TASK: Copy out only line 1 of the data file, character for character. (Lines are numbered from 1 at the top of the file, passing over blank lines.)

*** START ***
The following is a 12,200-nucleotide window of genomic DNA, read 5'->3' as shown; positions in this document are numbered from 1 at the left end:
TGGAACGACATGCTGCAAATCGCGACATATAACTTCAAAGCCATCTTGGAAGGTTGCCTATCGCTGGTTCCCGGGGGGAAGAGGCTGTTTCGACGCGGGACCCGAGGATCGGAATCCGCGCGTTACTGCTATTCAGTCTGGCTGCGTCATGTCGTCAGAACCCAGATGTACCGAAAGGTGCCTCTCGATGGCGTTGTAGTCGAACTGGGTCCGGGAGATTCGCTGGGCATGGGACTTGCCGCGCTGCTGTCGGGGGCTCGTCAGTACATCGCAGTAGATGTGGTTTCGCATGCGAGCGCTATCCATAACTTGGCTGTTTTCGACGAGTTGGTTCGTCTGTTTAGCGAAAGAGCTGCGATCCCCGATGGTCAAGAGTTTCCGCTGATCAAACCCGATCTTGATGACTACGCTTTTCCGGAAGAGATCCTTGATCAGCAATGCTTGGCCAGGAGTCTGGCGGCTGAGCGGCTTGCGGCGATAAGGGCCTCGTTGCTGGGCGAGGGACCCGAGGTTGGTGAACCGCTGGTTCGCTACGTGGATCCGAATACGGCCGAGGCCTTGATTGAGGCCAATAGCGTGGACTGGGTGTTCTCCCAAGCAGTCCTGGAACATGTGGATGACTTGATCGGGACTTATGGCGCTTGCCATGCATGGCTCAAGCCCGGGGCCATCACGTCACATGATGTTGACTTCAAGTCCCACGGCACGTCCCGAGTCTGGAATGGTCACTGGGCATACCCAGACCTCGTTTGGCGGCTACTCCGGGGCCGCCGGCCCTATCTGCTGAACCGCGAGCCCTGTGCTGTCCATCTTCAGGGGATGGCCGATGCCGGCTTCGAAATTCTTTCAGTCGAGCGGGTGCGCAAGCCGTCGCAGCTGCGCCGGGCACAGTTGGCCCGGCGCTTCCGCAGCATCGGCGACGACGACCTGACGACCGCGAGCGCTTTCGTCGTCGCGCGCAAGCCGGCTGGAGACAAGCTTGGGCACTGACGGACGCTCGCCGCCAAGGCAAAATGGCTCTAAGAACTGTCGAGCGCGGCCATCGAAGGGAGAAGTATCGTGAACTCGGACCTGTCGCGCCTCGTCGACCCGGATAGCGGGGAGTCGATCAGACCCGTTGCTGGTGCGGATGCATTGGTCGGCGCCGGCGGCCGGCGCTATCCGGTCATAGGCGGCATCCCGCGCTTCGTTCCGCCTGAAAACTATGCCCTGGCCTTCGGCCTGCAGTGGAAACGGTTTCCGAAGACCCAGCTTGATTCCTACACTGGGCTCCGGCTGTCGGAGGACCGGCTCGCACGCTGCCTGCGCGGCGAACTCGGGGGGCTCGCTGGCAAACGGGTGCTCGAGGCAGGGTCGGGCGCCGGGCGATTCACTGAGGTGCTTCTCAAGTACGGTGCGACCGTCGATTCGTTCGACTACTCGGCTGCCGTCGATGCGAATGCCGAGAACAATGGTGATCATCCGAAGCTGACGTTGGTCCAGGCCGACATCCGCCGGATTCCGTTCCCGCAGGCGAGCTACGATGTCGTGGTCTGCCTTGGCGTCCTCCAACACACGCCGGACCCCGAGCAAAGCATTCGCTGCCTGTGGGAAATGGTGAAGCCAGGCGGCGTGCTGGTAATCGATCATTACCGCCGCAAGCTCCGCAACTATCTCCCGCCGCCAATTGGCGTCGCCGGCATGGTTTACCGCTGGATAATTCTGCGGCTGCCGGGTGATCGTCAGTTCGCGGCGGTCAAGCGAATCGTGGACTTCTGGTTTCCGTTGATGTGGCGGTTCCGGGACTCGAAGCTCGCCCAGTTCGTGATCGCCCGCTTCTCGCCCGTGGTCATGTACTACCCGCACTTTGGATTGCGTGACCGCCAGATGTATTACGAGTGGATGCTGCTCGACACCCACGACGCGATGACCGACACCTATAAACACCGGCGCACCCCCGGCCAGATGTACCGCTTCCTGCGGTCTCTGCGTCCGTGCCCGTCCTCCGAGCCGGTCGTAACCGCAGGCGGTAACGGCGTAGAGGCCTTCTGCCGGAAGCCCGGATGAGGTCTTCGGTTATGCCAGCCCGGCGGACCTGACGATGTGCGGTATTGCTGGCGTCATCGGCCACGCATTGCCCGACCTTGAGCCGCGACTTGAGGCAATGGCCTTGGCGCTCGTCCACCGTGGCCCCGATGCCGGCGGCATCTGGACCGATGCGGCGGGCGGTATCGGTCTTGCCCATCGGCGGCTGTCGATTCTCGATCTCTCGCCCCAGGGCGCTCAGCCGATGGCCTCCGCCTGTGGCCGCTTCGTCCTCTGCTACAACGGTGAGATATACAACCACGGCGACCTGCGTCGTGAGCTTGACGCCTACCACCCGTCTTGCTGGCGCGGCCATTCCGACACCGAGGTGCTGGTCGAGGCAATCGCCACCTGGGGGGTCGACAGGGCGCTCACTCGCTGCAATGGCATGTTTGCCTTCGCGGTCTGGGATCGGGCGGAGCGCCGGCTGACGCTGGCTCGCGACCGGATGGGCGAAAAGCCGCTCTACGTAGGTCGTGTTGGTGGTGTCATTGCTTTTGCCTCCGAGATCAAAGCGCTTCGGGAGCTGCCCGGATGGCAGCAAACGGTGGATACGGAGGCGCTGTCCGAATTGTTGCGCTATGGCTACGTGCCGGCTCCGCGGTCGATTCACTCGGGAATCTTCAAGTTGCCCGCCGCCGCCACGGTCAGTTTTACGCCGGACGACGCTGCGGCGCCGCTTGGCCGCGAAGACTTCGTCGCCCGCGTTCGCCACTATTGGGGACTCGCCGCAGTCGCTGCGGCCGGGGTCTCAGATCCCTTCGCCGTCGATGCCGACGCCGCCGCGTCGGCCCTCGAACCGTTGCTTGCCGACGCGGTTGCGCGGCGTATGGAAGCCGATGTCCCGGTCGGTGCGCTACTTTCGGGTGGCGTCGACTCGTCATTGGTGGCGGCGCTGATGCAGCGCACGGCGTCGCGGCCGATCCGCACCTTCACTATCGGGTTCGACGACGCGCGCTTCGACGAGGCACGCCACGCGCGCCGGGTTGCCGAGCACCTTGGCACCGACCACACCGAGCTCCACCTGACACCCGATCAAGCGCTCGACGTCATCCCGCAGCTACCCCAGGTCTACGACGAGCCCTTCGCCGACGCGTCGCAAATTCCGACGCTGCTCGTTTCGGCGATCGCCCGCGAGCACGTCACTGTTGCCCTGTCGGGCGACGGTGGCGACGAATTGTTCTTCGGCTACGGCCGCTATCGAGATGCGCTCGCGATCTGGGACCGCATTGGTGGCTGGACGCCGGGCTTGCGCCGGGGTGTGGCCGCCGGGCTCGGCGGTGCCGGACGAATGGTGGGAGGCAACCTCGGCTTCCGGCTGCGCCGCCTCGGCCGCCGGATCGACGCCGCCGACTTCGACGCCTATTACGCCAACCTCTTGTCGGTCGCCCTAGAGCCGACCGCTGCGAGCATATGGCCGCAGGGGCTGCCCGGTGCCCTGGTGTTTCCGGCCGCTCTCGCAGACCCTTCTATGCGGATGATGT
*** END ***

The following is a 12,200-nucleotide window of genomic DNA, read 5'->3' as shown; positions in this document are numbered from 1 at the left end: